A Graduate School of Theology and Ministry

30th Sunday in Ordinary Time

October 23, 2022

 

Lectionary: 150

Sir 35:12-14, 16-18

Ps 34:2-3, 17-18, 19, 23

2 Tim 4:6-8, 16-18

Luke 18:9-14

 

Possible preaching themes:

  • Presumption, especially our own righteousness, runs the risk of blinding us to our need for God. Humbly acknowledging our need for God’s mercy opens us to growth in holiness.
  • In striving for holiness, we can get caught in a spirit of individualism, reducing faith to a personal reality. Instead of “running the race” of faith alone, we must support one another on our journey into God’s reign.

 

Possible scientific resources:

 

 

 

Homily outline combining both resources: 

 

About waves

  • For millennia, humans have stood on the water’s edge and observed the motion of waves. But what exactly is a wave?
    • Not an independent object, separate from but rather the motion of the water.
  • Similarly, sound is nothing more than waves propagating through air; 
    • a “sound wave” is the motion of air particles pushing together and relaxing, just like ocean waves crashing on the shore.
  • In the 19th century James Clarke Maxwell proved that light, too, was a wave.
    • An obvious question followed: a wave of what? What is being pushed and relaxed in order to create light waves?
    • It was presumed that a substance called “luminiferous ether” existed everywhere where light could travel:
      • It had to exist because waves travel through substances.
      • What were its properties?
      • How could it be discovered, proven to exist?
  • Albert A. Michelson and Edward W. Morley developed an extremely sensitive contraption, capable of proving the existence of the luminiferous ether:
    • the earth travels around the sun at a very fast speed; 
    • a light wave traveling in the same direction as the earth should be moving much more quickly than a light wave traveling in a different direction;
    • if they could show that to be true, they could prove the existence of the luminiferous ether.
  • The results of the experiment were confusing:
    • no change in speed was detected, regardless of the direction the light waves traveled.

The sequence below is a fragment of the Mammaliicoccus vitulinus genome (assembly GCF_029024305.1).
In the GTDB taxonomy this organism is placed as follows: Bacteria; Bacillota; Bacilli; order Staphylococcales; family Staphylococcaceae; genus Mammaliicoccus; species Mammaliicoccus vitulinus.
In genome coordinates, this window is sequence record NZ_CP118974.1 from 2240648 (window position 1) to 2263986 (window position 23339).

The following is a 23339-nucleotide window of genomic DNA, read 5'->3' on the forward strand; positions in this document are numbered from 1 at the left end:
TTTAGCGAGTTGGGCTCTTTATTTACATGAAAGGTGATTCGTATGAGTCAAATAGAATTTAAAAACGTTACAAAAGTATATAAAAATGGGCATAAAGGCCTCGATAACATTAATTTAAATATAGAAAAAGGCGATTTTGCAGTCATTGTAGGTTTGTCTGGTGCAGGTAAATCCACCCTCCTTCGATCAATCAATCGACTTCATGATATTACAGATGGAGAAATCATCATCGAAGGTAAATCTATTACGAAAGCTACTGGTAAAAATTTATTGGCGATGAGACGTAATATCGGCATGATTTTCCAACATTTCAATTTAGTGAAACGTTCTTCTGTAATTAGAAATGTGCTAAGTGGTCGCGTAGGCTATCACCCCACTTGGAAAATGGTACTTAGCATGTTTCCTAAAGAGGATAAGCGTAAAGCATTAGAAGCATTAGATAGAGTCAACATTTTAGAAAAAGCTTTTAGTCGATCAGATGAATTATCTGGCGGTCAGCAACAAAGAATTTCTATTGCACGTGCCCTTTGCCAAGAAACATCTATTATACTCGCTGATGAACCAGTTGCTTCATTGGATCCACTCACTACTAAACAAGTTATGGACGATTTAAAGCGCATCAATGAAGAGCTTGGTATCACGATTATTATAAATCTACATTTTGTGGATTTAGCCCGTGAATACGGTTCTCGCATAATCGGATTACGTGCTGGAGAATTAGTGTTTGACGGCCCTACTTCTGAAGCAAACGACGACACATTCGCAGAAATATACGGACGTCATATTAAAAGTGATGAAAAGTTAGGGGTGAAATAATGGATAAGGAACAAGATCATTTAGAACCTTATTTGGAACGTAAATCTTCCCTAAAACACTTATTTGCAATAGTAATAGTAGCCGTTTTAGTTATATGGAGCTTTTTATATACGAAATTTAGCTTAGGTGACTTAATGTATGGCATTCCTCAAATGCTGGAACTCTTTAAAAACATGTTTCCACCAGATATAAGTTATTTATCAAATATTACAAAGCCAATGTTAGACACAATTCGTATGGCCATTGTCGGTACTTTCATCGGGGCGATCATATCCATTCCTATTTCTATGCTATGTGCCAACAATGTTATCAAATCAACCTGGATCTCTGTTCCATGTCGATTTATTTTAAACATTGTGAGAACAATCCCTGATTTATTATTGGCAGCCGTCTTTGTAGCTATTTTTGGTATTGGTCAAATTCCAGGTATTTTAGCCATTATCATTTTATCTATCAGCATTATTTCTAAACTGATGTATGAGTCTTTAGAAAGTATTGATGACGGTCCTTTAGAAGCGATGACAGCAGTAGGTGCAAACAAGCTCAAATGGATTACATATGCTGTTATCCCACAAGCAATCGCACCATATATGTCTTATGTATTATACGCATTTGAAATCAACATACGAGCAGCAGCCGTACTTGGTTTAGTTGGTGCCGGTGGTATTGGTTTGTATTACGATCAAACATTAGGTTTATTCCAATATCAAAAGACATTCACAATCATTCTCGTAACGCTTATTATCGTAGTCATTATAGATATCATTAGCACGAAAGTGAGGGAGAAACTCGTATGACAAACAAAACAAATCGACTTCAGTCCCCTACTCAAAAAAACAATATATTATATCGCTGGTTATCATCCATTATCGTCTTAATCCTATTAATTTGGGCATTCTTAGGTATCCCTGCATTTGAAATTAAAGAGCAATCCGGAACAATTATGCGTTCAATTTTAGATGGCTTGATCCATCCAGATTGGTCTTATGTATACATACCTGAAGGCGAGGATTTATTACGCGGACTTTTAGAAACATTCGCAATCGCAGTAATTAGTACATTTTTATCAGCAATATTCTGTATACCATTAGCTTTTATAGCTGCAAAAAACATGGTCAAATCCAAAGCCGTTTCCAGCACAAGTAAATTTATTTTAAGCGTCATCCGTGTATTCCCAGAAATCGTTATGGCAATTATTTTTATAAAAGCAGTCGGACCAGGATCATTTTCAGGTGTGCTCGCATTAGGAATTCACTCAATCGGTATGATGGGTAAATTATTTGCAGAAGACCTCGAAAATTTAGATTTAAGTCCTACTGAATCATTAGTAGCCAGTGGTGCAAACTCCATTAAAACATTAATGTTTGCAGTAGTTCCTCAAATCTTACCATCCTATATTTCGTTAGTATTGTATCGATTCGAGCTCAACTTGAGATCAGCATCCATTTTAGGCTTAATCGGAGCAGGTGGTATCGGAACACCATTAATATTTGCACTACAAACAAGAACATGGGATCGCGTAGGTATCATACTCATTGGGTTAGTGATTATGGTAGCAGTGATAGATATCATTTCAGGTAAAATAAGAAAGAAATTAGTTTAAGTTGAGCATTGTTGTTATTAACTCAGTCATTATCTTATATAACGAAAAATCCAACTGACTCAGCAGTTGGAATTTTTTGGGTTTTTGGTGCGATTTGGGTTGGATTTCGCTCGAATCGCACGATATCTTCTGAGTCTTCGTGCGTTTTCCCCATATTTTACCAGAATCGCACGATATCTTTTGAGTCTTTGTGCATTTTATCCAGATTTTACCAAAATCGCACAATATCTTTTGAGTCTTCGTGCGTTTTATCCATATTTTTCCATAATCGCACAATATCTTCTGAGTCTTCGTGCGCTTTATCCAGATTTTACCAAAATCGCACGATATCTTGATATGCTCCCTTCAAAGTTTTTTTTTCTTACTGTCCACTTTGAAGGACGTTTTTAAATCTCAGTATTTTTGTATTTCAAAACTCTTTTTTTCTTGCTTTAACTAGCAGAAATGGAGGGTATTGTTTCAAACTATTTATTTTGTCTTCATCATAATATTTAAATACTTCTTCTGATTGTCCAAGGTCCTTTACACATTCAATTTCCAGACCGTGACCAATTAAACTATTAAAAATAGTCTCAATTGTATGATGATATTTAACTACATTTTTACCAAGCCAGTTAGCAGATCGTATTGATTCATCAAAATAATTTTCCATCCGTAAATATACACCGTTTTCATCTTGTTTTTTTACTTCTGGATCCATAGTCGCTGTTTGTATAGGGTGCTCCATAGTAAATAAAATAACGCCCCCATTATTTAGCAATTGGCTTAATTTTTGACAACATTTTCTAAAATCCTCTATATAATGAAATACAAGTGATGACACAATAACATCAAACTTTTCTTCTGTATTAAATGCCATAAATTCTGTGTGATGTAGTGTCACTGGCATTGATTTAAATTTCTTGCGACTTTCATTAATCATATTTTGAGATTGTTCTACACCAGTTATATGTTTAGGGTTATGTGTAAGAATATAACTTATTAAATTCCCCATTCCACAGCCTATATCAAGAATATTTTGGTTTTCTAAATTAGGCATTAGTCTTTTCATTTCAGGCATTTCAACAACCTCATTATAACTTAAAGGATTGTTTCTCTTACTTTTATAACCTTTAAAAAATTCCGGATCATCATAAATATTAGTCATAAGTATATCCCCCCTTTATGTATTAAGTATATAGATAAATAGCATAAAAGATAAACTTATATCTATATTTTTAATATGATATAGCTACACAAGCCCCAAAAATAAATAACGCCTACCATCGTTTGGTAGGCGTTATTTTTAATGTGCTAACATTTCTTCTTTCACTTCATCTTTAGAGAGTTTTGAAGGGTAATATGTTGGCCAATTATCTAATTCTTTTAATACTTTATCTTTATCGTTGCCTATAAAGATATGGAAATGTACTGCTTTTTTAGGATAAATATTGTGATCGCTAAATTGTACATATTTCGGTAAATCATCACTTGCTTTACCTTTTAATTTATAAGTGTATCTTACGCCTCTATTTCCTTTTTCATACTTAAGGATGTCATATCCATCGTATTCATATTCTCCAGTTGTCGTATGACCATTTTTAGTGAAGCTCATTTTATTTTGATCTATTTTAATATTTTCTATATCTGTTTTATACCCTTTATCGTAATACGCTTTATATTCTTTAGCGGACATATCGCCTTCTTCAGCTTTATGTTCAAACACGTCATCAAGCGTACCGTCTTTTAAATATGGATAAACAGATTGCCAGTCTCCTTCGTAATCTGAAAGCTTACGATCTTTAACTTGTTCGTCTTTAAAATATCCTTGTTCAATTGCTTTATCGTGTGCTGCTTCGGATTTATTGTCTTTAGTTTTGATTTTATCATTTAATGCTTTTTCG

• Disappointed and deflated, Michelson and Morley published their results—or lack thereof—in a paper.
    • This presumed failure became one of the most significant, accidental discoveries of modern physics: light always moves at a constant speed
      • a fact which revolutionized physics,
      • became central to Einstein’s Theory of Special Relativity,
      • now called “the most famous ‘null’ result in physics.”
  • Presumption of the existence of ether and the disappointment of perceived failure, inhibited Michelson and Morley from realizing the significance of their discovery!

 

Gospel presumptions

  • Presumption in physics may delay discovery. Presumption in our faith lives is of greater concern.
  • The Pharisee in today’s Gospel is certain of his own goodness, even thankful for it:
    • he follows the religious law, unlike the others, even surpassing expectations
    • he’s proud of who he is, clearly better than others
    • he’s convinced of his own righteousness.
    • The tax collector has no reason for boasting:
    • he is a sinful man and knows it,
    • he humbly acknowledges his sin to God,
    • he recognizes his need for God’s mercy
    • The tax collector goes home justified

 

Unexpected grace

  • Our presumptions allow us to affirm that we are “good enough”:
    • we make it to Mass,
    • we are kind to others,
    • we are charitable and give to the poor,
    • we are better than a lot of people, so will surely get to heaven!
    • Yet, we are all flawed and sinful, needing to grow in multiple ways.
    • Recognizing that reality and our lack of progress can be disappointing—like Michelson and Morley searching for the ether.
    • But what looks to us like a “null” result is often God’s undiscovered mercy and grace.

 

Good news:

  • Jesus redeemed us from our sinfulness, revealing divine mercy and inviting us grow in holiness!
    • There is no spiritual contraption to measure whether or not we have crossed that special threshold of “good enough.”
    • Holiness is a lifelong relationship with the living God,
    • alternately admitting our fault
    • opening ourselves to new opportunities for receiving mercy
    • and reentering the race with Paul toward that crown of righteousness.
  • Mass can be a tax collector moment for us:
    • we acknowledge our sins and weakness
      • Lord, have mercy
      • Forgive us our trespasses
      • Lamb of God have mercy on us
      • Lord I am not worthy.
  • The Father’s response? 
    • “Take and eat; receive my Son, crucified for you; become like Him: holy, filled with grace.”
  • Presuming that we are good enough negatively impacts our individual and communal encounters with God’s mercy. 
    • We bow low, acknowledging our need for mercy.
    • But we do not do this alone
  • We are all in this race together
    • urging each other on through word and example in this kingdom marathon.
    • Just like Michelson and Morley needed the scientific community to open their eyes to their contribution
    • We too need faith communities to open our eyes to new possibilities in grace.
  • No matter what our effort, it is always outstripped by God’s lavish mercy and love,
    • revealed in God’s abiding Spirit, who sets the pace for us to run this holy race.

 

 

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